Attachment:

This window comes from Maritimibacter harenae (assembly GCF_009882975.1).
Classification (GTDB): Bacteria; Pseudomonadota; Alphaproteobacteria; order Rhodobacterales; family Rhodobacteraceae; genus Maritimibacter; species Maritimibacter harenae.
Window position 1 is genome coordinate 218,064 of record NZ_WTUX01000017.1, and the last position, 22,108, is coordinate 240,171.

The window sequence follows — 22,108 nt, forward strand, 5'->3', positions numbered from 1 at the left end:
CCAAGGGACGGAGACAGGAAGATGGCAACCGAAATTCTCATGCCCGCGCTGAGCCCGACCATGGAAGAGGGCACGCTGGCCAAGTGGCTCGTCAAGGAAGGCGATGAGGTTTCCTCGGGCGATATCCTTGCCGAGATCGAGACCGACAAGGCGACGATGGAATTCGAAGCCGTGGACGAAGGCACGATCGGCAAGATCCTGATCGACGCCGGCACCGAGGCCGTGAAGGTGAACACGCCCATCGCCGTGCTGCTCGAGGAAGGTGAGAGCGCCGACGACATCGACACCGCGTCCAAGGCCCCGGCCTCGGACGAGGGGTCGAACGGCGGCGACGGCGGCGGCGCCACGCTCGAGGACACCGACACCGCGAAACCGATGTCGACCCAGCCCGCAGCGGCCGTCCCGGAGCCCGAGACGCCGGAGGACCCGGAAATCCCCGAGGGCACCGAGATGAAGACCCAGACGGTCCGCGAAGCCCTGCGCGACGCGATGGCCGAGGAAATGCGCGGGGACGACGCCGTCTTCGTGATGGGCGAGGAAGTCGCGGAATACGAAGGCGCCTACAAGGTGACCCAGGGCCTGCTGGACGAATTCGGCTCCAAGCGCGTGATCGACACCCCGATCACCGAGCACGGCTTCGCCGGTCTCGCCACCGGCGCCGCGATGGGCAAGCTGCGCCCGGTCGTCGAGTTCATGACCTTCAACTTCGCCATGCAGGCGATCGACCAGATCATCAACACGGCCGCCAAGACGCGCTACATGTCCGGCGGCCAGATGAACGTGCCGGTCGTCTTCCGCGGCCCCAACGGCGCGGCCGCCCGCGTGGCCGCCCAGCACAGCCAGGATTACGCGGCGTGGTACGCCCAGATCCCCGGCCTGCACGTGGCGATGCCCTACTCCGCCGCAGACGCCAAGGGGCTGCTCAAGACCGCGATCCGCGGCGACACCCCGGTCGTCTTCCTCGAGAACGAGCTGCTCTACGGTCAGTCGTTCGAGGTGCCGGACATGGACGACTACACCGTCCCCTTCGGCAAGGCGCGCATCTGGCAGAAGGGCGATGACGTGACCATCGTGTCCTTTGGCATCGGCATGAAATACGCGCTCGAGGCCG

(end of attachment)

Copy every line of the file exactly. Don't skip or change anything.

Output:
This window comes from Maritimibacter harenae (assembly GCF_009882975.1).
Classification (GTDB): Bacteria; Pseudomonadota; Alphaproteobacteria; order Rhodobacterales; family Rhodobacteraceae; genus Maritimibacter; species Maritimibacter harenae.
Window position 1 is genome coordinate 218,064 of record NZ_WTUX01000017.1, and the last position, 22,108, is coordinate 240,171.

The window sequence follows — 22,108 nt, forward strand, 5'->3', positions numbered from 1 at the left end:
CCAAGGGACGGAGACAGGAAGATGGCAACCGAAATTCTCATGCCCGCGCTGAGCCCGACCATGGAAGAGGGCACGCTGGCCAAGTGGCTCGTCAAGGAAGGCGATGAGGTTTCCTCGGGCGATATCCTTGCCGAGATCGAGACCGACAAGGCGACGATGGAATTCGAAGCCGTGGACGAAGGCACGATCGGCAAGATCCTGATCGACGCCGGCACCGAGGCCGTGAAGGTGAACACGCCCATCGCCGTGCTGCTCGAGGAAGGTGAGAGCGCCGACGACATCGACACCGCGTCCAAGGCCCCGGCCTCGGACGAGGGGTCGAACGGCGGCGACGGCGGCGGCGCCACGCTCGAGGACACCGACACCGCGAAACCGATGTCGACCCAGCCCGCAGCGGCCGTCCCGGAGCCCGAGACGCCGGAGGACCCGGAAATCCCCGAGGGCACCGAGATGAAGACCCAGACGGTCCGCGAAGCCCTGCGCGACGCGATGGCCGAGGAAATGCGCGGGGACGACGCCGTCTTCGTGATGGGCGAGGAAGTCGCGGAATACGAAGGCGCCTACAAGGTGACCCAGGGCCTGCTGGACGAATTCGGCTCCAAGCGCGTGATCGACACCCCGATCACCGAGCACGGCTTCGCCGGTCTCGCCACCGGCGCCGCGATGGGCAAGCTGCGCCCGGTCGTCGAGTTCATGACCTTCAACTTCGCCATGCAGGCGATCGACCAGATCATCAACACGGCCGCCAAGACGCGCTACATGTCCGGCGGCCAGATGAACGTGCCGGTCGTCTTCCGCGGCCCCAACGGCGCGGCCGCCCGCGTGGCCGCCCAGCACAGCCAGGATTACGCGGCGTGGTACGCCCAGATCCCCGGCCTGCACGTGGCGATGCCCTACTCCGCCGCAGACGCCAAGGGGCTGCTCAAGACCGCGATCCGCGGCGACACCCCGGTCGTCTTCCTCGAGAACGAGCTGCTCTACGGTCAGTCGTTCGAGGTGCCGGACATGGACGACTACACCGTCCCCTTCGGCAAGGCGCGCATCTGGCAGAAGGGCGATGACGTGACCATCGTGTCCTTTGGCATCGGCATGAAATACGCGCTCGAGGCCG